global entity with a governing board that includes representatives of WHO, UNICEF, and various nations (such as USAID for the United States). GAVI has been a coordinating mechanism for a number of major immunization initiatives such as the Vaccine Fund, the International Financing Facility for Immunization (IFFIm), and Advanced Market Commitments (AMCs). Finally, there are several disease-specific vaccine initiatives, including the Meningitis Vaccine Project, the Malaria Vaccine Initiative, and the AERAS Global TB Vaccine Foundation.
In June 2009 the committee held a meeting with stakeholders on Goal 5 in the National Vaccine Plan. Several themes surfaced during the meeting, reflecting areas of agreement about major challenges and opportunities in the field. These themes include the following:
Programmatic and infrastructure challenges, including most prominently surveillance and epidemiologic research to provide burden of disease data needed to inform vaccine research on and the development of new vaccines and to assess rates of vaccine-related adverse events,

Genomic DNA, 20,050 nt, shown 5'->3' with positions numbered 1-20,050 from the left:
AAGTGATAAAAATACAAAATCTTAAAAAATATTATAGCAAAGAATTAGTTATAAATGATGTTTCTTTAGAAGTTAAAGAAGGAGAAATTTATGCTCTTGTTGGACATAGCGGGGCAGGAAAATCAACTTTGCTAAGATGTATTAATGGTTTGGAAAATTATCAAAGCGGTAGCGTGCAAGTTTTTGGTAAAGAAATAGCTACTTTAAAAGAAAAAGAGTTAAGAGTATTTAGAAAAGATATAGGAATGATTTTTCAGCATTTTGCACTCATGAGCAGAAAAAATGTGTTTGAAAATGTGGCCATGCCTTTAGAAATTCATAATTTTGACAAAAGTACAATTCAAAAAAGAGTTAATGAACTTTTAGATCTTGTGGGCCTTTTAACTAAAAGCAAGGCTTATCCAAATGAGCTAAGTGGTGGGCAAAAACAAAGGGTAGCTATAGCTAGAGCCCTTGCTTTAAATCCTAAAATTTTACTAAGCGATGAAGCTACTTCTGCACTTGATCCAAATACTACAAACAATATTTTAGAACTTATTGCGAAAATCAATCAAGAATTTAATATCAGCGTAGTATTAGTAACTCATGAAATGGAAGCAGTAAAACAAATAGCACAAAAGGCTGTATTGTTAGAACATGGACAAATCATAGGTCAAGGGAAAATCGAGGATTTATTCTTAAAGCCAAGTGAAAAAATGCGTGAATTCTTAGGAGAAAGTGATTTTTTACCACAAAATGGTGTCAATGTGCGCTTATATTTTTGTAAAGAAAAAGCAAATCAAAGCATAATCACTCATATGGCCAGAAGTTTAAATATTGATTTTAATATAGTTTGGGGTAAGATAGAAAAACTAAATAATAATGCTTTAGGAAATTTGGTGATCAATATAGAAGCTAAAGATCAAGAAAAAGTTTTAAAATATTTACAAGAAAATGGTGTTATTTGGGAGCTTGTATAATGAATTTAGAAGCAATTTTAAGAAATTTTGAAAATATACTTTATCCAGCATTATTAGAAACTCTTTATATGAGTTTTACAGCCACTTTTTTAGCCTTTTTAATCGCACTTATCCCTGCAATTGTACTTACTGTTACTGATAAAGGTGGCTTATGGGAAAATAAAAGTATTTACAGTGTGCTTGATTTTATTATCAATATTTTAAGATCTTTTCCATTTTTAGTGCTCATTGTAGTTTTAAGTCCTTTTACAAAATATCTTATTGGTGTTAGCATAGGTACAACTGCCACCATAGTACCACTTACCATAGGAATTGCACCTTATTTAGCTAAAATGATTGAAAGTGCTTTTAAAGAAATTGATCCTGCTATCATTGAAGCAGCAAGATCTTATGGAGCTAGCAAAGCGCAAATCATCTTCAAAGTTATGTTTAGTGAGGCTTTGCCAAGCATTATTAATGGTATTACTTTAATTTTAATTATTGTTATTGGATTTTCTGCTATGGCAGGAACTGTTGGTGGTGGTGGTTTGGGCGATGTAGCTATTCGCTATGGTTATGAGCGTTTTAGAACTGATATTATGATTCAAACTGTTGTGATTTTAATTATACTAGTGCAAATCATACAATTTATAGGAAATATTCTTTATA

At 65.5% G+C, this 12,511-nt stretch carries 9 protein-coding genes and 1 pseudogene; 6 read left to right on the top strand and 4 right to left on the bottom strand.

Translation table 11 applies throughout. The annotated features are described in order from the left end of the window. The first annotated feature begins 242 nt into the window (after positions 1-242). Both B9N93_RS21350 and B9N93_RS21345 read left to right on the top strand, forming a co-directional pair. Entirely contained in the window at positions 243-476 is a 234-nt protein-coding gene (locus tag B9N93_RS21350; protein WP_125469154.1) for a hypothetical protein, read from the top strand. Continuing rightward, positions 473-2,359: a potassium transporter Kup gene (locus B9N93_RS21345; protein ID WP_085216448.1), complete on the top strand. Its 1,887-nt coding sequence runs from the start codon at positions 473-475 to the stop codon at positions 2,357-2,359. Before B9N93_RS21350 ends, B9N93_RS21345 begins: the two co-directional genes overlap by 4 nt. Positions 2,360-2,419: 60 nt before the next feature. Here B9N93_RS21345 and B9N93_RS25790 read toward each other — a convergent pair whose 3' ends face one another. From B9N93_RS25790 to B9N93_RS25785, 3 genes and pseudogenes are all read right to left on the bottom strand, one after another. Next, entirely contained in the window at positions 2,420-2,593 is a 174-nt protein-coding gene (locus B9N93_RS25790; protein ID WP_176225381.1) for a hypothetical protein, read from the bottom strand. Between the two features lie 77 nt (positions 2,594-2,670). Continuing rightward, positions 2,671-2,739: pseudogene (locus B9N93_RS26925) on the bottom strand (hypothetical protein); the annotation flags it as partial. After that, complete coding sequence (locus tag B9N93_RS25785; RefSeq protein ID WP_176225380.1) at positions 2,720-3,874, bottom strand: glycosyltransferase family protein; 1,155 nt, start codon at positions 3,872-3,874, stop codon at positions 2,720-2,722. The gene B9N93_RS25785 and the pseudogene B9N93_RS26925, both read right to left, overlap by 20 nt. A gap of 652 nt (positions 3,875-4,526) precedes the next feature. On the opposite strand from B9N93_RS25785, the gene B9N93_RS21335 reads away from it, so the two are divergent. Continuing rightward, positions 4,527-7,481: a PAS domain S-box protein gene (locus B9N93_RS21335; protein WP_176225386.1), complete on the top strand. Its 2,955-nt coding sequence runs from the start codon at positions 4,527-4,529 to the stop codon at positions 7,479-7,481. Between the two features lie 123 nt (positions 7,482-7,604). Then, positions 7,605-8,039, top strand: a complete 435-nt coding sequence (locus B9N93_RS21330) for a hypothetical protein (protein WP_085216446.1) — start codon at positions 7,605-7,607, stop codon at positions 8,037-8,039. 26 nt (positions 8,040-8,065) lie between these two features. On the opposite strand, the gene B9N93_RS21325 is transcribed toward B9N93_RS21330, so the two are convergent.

The promise of PDPs and the U.S. government role,
Competing priorities: program-specific versus broader health infrastructure objectives and investment; periodic intensification of immunization (e.g., polio campaigns) versus routine immunization programs, and
Creating a viable market for vaccines using both innovative and well-established financing mechanisms (e.g., IFFIm, differential pricing).
In Chapter 1, the committee cites a 1997 paper prepared by the U.S. National Vaccine Advisory Committee on the “delicate fabric” of the public-private vaccine development enterprise (NVAC, 1997). A contemporary update of that paper would reflect greater complexity and a similar level of fragility. Also, it is no longer applicable to speak of the American enterprise without reference to the fact that it is part of a global network of national and international governmental, commercial, academic, and civil society actors. The makers of vaccines licensed for the United States are largely multinational corporations.
There are multiple barriers to ensuring that developing countries can immunize against major vaccine-preventable diseases. These include market-related factors (lack of incentive to develop vaccines for neglected diseases that affect low- and middle-income countries), financing (for both vaccine development and purchase), operational problems (lack of immunization infrastructure, health care workforce), managerial expertise, scientific and technical issues (such as the challenges encountered in developing HIV and